Confidence in God

Between these two extremes, one of seeing an enemy under every rock and within every shadow and the other of a false confidence of earthly security, we find confidence in the faithfulness of God. There is really no place else to stand, but we find that this is exactly what the Lord desires of us — hearts that simply trust in Him and in His faithfulness to His work of redemption in us. Our hope is not in “problemless-ness” nor in our own genius, for that, too, can and will eventually fail. Our hope is in God. 

He who in Christ died for us, who has from eternity past planned to redeem us, He who did not spare His own Son, He will also in Him “freely give us all things” (Romans 8:32). He will not abandon the works of His hands in our lives, but will redeem us fully.

Philippians 1:7: “And I am sure of this, that he who began a good work in you will bring it to completion at the day of Jesus Christ.”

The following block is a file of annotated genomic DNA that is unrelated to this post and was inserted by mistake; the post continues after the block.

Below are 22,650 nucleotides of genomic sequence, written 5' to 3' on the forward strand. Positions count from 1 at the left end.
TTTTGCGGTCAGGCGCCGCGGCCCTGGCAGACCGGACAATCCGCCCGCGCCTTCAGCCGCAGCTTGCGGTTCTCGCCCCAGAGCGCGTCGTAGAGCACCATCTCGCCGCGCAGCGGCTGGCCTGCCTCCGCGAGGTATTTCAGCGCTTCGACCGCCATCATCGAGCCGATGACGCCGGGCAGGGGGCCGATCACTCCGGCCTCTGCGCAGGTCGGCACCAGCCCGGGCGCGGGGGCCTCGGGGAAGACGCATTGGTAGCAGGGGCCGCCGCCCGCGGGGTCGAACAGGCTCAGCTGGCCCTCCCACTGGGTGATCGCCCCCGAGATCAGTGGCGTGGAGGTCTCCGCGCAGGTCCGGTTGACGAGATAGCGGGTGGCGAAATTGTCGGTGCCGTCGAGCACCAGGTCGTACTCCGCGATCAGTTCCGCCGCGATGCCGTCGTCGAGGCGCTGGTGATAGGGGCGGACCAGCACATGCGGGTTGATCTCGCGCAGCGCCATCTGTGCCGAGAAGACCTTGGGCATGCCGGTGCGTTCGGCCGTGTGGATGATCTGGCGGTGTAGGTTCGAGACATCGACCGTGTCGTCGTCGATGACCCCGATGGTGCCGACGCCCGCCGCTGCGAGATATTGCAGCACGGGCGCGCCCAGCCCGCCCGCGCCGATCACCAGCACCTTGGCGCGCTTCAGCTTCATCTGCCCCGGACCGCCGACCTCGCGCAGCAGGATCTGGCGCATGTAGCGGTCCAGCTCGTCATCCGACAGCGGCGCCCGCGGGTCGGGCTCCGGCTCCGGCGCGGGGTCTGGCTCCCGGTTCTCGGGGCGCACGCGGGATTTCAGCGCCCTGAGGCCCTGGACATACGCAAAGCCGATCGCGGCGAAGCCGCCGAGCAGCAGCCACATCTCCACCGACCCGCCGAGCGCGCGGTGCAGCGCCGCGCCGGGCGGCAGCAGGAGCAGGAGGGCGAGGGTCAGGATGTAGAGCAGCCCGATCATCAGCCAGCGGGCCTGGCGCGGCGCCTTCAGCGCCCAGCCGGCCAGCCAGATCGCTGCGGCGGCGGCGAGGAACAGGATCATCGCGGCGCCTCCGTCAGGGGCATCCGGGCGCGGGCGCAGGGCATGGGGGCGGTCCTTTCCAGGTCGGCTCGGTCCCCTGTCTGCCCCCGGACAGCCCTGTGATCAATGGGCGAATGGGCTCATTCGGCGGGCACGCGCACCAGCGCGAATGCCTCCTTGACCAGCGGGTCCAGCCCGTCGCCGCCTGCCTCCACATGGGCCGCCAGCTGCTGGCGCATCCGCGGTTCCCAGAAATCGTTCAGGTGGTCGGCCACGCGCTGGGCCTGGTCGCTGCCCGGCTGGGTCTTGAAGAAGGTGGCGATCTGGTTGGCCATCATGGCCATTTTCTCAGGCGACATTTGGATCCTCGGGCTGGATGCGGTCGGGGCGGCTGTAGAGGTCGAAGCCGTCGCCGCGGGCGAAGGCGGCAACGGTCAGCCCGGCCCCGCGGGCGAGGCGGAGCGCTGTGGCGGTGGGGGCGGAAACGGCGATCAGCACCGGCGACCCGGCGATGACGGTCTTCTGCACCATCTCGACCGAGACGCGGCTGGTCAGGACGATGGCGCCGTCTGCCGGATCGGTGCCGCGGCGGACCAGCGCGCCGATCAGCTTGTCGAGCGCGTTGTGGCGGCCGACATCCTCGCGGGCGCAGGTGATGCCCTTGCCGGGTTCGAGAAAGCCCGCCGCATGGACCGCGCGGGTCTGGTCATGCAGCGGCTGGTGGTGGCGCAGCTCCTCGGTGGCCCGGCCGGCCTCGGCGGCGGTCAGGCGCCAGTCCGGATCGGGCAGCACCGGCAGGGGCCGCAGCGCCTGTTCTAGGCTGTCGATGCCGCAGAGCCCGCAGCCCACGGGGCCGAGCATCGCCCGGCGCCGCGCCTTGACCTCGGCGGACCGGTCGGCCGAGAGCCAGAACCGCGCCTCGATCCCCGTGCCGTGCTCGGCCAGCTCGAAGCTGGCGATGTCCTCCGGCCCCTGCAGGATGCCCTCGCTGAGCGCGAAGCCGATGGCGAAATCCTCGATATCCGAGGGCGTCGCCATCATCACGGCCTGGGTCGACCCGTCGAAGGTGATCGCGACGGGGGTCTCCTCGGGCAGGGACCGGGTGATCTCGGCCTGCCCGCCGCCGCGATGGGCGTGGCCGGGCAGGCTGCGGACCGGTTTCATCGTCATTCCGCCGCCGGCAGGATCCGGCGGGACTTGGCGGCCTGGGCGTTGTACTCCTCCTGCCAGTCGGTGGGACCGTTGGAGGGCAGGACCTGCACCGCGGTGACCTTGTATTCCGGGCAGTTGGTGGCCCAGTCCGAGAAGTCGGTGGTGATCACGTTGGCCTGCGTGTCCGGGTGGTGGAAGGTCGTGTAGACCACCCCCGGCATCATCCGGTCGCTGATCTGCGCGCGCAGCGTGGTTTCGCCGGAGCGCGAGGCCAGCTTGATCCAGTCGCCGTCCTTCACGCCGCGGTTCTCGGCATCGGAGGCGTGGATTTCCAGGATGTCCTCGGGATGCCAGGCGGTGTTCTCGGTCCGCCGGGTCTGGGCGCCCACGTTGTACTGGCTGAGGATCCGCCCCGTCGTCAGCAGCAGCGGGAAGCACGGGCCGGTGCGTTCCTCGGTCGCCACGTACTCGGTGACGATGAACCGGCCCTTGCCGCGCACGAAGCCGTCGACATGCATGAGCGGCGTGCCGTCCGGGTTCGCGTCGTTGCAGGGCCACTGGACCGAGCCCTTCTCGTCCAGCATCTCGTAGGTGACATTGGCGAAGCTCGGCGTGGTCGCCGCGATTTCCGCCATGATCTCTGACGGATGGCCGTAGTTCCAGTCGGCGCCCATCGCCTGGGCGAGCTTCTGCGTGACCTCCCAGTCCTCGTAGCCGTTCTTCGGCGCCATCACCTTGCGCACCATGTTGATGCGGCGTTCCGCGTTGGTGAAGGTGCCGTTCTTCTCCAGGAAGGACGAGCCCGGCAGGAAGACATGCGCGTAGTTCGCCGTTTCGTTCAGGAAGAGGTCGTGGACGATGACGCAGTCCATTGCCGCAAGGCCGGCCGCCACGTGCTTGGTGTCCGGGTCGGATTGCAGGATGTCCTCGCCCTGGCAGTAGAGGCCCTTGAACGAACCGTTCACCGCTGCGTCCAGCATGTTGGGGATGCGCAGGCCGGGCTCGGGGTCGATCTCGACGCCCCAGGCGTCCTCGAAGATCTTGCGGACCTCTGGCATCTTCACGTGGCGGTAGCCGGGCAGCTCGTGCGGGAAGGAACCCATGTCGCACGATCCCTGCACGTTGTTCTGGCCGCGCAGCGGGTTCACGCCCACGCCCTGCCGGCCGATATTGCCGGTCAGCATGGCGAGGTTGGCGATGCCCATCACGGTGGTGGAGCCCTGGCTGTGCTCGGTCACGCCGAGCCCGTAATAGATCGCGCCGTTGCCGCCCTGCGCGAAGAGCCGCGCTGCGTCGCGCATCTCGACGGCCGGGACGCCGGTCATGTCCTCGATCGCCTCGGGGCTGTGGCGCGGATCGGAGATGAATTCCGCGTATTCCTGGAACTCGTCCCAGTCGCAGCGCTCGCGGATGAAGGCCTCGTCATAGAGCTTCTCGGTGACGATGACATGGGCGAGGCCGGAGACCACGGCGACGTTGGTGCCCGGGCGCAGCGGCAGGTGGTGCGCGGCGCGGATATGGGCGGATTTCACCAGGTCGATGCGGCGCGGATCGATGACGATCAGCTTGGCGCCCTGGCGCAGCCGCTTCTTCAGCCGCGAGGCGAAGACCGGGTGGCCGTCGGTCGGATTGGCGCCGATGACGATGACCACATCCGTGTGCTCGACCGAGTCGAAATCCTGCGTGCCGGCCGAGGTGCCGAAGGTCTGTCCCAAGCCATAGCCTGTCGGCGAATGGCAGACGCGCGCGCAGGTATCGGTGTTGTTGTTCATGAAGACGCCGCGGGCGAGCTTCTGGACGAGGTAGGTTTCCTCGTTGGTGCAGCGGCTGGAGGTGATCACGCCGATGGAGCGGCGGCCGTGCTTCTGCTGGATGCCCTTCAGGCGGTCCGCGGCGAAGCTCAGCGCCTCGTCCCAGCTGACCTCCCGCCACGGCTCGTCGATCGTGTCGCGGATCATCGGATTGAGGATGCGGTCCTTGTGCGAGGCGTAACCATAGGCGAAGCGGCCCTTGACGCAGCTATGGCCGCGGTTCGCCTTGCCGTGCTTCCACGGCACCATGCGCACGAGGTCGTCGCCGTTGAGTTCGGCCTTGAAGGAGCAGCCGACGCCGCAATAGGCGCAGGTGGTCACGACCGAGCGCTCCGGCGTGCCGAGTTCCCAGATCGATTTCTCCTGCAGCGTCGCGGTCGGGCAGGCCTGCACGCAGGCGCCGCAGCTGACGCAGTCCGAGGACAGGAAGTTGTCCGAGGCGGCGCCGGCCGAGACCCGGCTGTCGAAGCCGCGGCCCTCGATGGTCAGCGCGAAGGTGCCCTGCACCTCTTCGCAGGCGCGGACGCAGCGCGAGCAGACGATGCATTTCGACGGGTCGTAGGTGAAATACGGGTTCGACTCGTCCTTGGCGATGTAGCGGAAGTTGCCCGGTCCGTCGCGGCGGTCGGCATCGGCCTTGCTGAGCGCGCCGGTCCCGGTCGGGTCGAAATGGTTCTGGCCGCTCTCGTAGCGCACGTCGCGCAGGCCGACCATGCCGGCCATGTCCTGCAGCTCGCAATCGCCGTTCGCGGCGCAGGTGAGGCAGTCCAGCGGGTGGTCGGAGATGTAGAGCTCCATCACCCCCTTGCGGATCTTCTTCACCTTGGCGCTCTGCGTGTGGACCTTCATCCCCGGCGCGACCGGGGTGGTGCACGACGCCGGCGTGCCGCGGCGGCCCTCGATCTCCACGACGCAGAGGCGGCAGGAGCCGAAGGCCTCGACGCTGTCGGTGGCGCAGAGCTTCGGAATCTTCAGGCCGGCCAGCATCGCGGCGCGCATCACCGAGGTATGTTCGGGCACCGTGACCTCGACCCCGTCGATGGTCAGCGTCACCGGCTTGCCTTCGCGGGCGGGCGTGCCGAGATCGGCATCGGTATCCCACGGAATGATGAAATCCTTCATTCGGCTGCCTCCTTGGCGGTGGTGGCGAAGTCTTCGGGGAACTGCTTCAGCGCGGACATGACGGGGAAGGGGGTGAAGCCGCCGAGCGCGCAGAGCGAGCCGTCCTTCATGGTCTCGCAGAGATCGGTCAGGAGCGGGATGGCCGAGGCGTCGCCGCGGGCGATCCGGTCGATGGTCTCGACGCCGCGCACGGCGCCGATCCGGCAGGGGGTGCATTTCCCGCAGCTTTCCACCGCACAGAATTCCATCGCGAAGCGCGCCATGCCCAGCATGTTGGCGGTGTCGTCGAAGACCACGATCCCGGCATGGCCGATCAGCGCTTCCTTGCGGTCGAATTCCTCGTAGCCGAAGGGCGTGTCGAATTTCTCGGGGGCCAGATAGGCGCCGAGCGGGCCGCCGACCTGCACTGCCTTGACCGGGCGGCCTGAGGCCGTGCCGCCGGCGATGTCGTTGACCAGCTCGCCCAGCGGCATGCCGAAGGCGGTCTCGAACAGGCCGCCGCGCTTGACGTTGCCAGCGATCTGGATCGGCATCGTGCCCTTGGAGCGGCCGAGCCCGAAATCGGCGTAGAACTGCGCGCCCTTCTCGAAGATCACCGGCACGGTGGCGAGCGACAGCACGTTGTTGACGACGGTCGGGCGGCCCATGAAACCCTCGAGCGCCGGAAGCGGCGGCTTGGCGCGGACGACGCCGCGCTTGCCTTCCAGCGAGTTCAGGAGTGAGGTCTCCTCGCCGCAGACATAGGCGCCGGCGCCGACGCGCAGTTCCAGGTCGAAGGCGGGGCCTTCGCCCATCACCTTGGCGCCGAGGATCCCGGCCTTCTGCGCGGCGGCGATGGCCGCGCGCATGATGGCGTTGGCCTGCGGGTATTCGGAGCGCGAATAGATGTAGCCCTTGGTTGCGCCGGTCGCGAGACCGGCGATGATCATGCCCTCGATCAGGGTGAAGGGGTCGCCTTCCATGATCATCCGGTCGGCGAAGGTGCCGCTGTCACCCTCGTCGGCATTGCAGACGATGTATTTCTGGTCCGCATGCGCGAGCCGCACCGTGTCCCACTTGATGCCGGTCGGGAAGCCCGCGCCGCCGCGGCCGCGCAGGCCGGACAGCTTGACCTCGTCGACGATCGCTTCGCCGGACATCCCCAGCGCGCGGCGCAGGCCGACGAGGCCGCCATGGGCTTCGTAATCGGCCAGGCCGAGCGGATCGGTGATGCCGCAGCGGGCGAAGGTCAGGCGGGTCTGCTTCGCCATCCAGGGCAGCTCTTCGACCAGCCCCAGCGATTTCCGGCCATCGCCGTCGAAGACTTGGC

1 Thessalonians 5:23-24: “Now may the God of peace himself sanctify you completely, and may your whole spirit and soul and body be kept blameless at the coming of our Lord Jesus Christ. He who calls you is faithful; he will surely do it.” 


Christians can look back on certain failures in their lives and be filled with regret. Regret, which could take us to repentance, confession, and to God’s cleansing us of sin, can morph into an unhealthy obsession with our failure. The Bible calls this “worldly sorrow” which does not lead anywhere but downward to depression and failure (2 Cor. 7:10).

In dealing with our regrets, if they are only guilt-laden and negative memories of failures, we will not find in those types of regrets positive power for living for God. Perhaps the most justifiable regret is of those times in our lives, whether they are days or years, when we did not live in the overflowing love and life of God. 

A married man who only regrets the harsh words he spoke to his wife has not thought thoroughly enough. He should also regret the lack of joy he could have experience with her, not enjoying her love for him, and the positive words he could have said. And that regret could then lead not just to not saying bad words, but also to enjoying living with her and enjoying life together.